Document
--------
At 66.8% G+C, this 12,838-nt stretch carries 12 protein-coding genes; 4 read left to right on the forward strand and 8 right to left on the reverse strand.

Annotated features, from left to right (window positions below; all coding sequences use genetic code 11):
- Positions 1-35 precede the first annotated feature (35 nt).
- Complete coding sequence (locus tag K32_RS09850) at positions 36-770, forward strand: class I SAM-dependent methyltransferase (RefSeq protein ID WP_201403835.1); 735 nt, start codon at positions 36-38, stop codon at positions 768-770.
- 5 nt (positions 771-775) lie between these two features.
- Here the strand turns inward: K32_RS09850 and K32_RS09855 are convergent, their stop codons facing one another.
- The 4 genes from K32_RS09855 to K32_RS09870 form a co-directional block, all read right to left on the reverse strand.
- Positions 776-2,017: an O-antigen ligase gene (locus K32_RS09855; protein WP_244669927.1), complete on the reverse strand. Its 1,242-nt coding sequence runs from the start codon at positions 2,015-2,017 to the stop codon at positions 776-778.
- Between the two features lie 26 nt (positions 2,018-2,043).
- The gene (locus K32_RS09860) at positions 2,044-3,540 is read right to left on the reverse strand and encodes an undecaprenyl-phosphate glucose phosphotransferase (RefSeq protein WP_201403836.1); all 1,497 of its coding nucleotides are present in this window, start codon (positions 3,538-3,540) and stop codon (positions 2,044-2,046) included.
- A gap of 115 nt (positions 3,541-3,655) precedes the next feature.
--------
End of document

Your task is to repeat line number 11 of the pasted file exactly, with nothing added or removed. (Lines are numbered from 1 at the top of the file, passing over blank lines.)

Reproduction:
- A gap of 115 nt (positions 3,541-3,655) precedes the next feature.